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Mapping MemoryVisuality, Affect, and Embodied Politics in the Americas$
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Kaitlin M. Murphy

Print publication date: 2018

Print ISBN-13: 9780823282548

Published to Fordham Scholarship Online: May 2019

DOI: 10.5422/fordham/9780823282548.001.0001

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The Materiality of Memory: Touching, Seeing, and Feeling the Past

The Materiality of Memory: Touching, Seeing, and Feeling the Past

Chapter:
(p.56) Chapter 2 The Materiality of Memory: Touching, Seeing, and Feeling the Past
Source:
Mapping Memory
Author(s):

Kaitlin M. Murphy

Publisher:
Fordham University Press
DOI:10.5422/fordham/9780823282548.003.0003

Chapter Two focuses on the relationship between visuality, affect, memory, and place within the context of temporality, materiality, and performative reenactment. The chapter is grounded in an investigation of the relationship between memory and materiality, and asks how material matter can be strategically employed in the service of political historiographies; and how bodies, by way of reenactment, can function as a strategic component of exhuming and mapping memory onto place. It focuses on two documentaries, both by Chilean filmmaker Patricio Guzmán: Chile, la Memoria Obstinada (Chile, Obstinate Memory, 1997) and Nostalgia de la Luz (Nostalgia for the Light, 2010). If official histories, by definition, sublimate and attempt to make transgressive memories disappear, then it is essential to investigate the ways in which memory persists in bodies and lived experience, and in the mnemonic potency of physical objects and spaces. Through meticulous memory mapping, Guzmán’s films illustrate the immense historiographical value in bringing bodies, materiality (including bones, objects, images, and physical sites), and official histories into contact and dialogue with one another.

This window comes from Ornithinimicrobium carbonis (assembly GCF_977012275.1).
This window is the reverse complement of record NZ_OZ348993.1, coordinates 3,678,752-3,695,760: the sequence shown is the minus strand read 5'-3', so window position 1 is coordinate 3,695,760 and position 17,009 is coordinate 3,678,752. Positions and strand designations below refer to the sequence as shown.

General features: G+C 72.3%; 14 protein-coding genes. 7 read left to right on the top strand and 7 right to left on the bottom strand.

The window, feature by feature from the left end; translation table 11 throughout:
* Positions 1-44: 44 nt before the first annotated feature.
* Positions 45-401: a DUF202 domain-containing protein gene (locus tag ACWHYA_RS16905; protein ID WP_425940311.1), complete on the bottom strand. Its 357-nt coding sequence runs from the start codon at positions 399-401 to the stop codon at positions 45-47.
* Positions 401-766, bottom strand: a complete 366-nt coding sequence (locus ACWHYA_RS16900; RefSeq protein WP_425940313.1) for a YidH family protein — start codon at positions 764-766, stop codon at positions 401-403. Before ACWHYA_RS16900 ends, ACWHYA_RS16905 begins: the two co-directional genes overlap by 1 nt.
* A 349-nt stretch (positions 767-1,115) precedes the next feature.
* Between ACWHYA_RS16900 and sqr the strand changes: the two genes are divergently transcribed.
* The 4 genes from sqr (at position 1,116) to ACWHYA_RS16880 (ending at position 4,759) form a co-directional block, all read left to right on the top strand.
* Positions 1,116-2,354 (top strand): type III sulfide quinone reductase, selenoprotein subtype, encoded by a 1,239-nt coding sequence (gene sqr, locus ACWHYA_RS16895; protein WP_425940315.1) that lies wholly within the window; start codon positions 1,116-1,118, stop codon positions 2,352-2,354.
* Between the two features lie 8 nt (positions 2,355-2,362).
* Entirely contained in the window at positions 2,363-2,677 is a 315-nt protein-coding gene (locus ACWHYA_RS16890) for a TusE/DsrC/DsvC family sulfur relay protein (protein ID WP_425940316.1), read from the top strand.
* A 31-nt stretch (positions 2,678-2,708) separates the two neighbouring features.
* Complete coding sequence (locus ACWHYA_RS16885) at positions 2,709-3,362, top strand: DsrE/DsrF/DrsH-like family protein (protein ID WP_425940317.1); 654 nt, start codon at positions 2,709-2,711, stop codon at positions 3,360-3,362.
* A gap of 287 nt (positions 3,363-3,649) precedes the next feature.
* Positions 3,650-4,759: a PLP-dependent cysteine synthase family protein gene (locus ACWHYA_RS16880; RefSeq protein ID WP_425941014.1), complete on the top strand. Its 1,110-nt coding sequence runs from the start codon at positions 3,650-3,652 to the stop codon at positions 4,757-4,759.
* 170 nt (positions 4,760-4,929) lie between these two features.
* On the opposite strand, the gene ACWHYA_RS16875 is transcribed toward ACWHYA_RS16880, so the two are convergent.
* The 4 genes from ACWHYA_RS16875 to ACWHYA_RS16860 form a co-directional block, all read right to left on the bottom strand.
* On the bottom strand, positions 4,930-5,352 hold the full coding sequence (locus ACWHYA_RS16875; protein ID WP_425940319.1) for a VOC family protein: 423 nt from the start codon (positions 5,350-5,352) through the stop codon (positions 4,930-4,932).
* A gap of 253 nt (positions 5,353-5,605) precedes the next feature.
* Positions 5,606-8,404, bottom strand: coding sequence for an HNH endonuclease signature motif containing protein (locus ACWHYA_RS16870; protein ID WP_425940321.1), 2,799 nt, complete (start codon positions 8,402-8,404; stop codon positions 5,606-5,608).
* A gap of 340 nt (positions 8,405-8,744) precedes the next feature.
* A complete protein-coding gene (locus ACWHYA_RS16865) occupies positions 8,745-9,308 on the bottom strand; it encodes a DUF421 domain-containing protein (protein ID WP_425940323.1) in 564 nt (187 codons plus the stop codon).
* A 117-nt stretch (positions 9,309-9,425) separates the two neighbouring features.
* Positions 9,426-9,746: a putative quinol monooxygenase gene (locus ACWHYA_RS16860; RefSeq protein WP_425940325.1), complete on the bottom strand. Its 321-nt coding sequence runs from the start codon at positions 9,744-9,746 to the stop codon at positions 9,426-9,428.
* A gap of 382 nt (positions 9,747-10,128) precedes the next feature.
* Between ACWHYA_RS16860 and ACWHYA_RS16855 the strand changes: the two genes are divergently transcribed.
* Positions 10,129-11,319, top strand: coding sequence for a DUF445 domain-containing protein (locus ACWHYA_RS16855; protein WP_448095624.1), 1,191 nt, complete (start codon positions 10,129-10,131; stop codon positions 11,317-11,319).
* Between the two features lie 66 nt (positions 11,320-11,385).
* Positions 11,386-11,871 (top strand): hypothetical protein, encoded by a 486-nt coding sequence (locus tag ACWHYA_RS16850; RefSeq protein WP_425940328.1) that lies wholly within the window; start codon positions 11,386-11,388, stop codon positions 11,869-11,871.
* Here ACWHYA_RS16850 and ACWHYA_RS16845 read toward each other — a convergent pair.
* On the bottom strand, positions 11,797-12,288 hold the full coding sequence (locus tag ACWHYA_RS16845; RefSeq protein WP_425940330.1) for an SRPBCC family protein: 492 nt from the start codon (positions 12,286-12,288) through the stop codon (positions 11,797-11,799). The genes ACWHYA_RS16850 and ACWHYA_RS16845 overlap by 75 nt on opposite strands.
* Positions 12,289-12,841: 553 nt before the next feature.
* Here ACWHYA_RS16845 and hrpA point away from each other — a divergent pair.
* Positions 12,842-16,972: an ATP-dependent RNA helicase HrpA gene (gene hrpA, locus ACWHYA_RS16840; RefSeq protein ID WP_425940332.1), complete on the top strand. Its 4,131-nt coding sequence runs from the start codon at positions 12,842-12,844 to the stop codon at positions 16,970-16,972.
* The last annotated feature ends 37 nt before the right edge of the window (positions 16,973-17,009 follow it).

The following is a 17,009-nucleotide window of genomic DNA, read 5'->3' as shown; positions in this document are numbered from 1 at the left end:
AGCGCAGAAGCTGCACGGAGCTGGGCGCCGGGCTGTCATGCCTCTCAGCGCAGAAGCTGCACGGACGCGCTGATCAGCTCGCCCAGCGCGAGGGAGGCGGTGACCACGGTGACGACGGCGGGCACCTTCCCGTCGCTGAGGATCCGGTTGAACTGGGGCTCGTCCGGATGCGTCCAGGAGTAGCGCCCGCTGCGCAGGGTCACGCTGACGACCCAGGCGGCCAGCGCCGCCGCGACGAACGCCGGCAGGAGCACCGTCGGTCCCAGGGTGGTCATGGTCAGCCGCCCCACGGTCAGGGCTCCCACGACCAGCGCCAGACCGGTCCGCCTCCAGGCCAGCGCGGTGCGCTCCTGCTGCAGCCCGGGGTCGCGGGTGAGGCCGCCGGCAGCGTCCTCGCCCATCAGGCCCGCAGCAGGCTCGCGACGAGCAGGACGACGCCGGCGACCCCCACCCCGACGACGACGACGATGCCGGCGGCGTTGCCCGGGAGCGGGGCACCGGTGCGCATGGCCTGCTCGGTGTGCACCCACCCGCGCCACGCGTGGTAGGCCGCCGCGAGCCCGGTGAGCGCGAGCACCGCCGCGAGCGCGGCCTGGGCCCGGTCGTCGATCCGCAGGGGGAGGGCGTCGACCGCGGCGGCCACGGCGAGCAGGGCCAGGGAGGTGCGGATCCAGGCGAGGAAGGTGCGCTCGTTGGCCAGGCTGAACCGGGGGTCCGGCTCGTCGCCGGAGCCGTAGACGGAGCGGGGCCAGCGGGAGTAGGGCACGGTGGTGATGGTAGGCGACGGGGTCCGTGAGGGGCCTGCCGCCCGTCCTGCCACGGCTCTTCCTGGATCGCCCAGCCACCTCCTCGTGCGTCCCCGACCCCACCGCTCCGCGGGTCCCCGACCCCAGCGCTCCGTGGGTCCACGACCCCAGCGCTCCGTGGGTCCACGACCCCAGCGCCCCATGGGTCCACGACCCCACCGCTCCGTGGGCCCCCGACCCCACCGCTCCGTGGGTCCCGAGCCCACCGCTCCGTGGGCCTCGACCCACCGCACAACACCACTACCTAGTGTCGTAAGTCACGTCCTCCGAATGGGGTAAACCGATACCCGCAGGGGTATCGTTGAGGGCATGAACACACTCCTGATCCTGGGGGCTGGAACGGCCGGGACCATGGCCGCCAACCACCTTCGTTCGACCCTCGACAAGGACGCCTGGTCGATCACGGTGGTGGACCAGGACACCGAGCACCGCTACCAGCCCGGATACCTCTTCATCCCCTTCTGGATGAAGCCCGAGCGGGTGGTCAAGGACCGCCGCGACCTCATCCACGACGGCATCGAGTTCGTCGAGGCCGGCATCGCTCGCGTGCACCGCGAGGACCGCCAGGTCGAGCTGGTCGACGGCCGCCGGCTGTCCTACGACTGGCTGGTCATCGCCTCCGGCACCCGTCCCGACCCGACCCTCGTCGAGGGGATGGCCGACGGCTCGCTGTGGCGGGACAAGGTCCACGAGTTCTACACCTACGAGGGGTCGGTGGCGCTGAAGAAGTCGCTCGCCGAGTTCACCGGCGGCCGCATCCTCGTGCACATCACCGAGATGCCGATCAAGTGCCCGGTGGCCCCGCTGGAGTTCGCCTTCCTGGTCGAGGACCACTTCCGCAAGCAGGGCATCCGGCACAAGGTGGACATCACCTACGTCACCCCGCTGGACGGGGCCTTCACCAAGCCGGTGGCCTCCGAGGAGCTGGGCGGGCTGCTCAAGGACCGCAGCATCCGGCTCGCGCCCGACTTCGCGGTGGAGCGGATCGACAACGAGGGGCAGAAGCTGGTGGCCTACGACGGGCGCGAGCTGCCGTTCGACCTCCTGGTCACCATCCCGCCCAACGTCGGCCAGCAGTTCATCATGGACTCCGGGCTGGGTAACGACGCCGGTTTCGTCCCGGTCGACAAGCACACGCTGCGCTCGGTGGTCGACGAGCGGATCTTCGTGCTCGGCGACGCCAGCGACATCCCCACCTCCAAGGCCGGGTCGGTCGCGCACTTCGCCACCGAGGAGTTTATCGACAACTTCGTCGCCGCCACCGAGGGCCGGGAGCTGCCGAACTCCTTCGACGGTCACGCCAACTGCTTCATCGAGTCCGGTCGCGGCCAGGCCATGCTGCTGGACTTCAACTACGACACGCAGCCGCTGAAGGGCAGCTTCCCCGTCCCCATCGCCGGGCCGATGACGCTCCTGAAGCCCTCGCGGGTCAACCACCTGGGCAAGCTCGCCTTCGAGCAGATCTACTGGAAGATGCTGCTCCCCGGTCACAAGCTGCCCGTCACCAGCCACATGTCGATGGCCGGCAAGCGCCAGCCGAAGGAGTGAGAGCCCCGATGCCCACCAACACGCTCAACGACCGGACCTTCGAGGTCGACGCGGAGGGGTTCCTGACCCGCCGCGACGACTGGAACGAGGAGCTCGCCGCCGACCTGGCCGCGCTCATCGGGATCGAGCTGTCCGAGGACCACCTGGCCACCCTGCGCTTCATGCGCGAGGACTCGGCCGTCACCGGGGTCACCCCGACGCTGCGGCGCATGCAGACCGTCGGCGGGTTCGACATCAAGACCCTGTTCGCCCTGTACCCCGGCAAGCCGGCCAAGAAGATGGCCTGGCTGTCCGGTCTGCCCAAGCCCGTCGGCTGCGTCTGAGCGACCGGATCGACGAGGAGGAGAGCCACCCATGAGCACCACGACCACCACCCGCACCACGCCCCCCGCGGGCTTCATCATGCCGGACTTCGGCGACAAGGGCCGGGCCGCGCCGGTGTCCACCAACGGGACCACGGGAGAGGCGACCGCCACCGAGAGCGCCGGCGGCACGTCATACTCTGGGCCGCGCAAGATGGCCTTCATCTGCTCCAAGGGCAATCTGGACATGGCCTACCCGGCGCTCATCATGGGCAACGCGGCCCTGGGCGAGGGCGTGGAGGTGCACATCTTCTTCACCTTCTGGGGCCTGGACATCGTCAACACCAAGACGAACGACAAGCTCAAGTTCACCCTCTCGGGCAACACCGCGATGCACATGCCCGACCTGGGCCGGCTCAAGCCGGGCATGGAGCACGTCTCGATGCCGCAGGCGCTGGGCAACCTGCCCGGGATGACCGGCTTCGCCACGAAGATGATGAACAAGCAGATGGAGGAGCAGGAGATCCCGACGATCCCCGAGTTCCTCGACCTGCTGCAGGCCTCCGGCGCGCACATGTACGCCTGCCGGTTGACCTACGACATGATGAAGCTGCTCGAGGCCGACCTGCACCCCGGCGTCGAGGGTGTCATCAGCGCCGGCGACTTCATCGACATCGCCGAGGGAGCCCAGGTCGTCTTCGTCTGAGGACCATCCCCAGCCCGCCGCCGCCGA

Keywords:   affect, Chile, documentary film, memory, Patricio Guzmán, place

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